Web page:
Leigh Brooklyn Selected as Featured Artist for Cleveland RTA Inter | Urban Art Project

CLEVELAND, June 26, 2018 /PRNewswire/ — Internationally renowned fine artist Leigh Brooklyn (Previously Leigh Bongiorno) has been selected as one of 25 fine artists to help transform the Greater Cleveland Regional Transit Authority (RTA) into a rolling art museum for contemporary art. LAND studio in partnership with the City of Cleveland, the Greater Cleveland Regional Transit Authority (RTA), NOACA, Anisfield-Wolf and The Cleveland Foundation are transforming the rapid transit line through a series of large-scale, artist-designed murals, installations, and experiences.

The multiphase project is deeply rooted in Cleveland and is driven by award-winning novels from the Anisfield-Wolf Book Awards. LAND Studio sought out 25 local, national and international artists to create artworks that will be installed on windows of 25 Red Line train cars. Selected artists are currently creating their artworks for the second phase of this public art project, using inspiration from themes inspired by the Anisfield-Wolf Book Award, which celebrates authors of literary works dealing with social justice and the celebration of diversity and the people of all cultures and backgrounds.

Brooklyn’s artwork for the Inter|Urban art project will be directly inspired by Andrew Solomon’s book, Far from the Tree. In this book, the writer deals with different ideas of identity, using nearly ten years of research on horizontal identities that involve pathological or medical issues that help shape us as we grow up. Vertical identities are those we inherit, which can be genetic or cultural, such as race, religion and language. Horizontal identities derive from those aspects that differentiate us from our family, so must be acquired from peers. Disability, mental illness, sexual divergence and genius are all horizontal identities. Using these distinctions, Solomon expands the concept of diversity to include a tapestry of human differences.

All 25 artists selected for this project each receive $1,500 to create designs for artworks capable of being digitized, printed on vinyl, and affixed to the windows of a rapid transit car. Brooklyn’s artistic composition will illustrate the topic of identity in relation to the horizontal identity theory by Solomon and will be creating an artwork that specifically relates to the struggles, hurdles and joys of growing up deaf.

“This project really resonated with me,” Brooklyn said. “The book, Far From the Tree, discusses people of a marginalized society in a very non-biased way—I loved that. The chapter on deafness really inspired me—sign language transcends culture in the same way art does. As I found out in the book, a lot of times a deaf person can travel to a foreign country and be able to communicate there with the deaf people from that country—that just amazes me. It transcends culture and spoken word in the same way visual art does.”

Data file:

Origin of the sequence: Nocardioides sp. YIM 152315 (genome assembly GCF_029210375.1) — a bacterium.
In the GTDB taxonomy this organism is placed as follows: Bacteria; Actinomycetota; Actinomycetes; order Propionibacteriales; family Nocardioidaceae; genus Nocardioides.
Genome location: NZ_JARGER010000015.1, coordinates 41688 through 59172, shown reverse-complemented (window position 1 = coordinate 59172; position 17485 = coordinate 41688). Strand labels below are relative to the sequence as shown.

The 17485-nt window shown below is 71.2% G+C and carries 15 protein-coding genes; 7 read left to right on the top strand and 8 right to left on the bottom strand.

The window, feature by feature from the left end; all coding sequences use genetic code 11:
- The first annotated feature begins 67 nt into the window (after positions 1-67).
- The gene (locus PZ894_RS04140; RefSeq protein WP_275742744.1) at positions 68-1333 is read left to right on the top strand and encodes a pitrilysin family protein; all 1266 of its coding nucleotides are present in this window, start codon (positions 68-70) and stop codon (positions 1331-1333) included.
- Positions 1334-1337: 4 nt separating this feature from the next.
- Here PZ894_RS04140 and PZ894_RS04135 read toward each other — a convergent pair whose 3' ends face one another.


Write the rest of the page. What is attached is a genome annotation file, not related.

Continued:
As a native Clevelander, this public art project with the city of Cleveland holds additional significance to Brooklyn. “As someone born and raised in Cleveland, Ohio, this project means a lot to me. I’ve lived all over the country and nowhere else did I notice the hometown pride and brotherhood that you see here in Cleveland. For this city, my city, to open its arms to me and allow me to put my artwork on it, is a feeling beyond words,” Brooklyn said.

Inter|Urban is a citywide initiative to create an experience that connects public transit riders physically, socially, and culturally. The Inter|Urban serves as a platform for creative expression, world-class experiences, and community programming.

About Leigh Brooklyn

Cleveland-based Leigh Brooklyn has made a name for herself in the art world by creating artworks that give a visual voice to the voiceless. Focusing on figurative representational artworks, Brooklyn creates compelling paintings evoking a sensitive glance at humanity by capturing the life force and image of marginalized people. With a degree in Biomedical Illustration from the Cleveland Institute of Art, and having studied with a local portrait artist, Brooklyn’s style of art blends imaginative surrealism and photorealism for an insightful and thorough look and the human experience. Leigh’s work has been displayed in galleries and museums around the country from New York to Los Angeles. She recently settled back in her hometown of Cleveland where she plans to further expand her artistic and humanitarian endeavors in the local, national, and international community.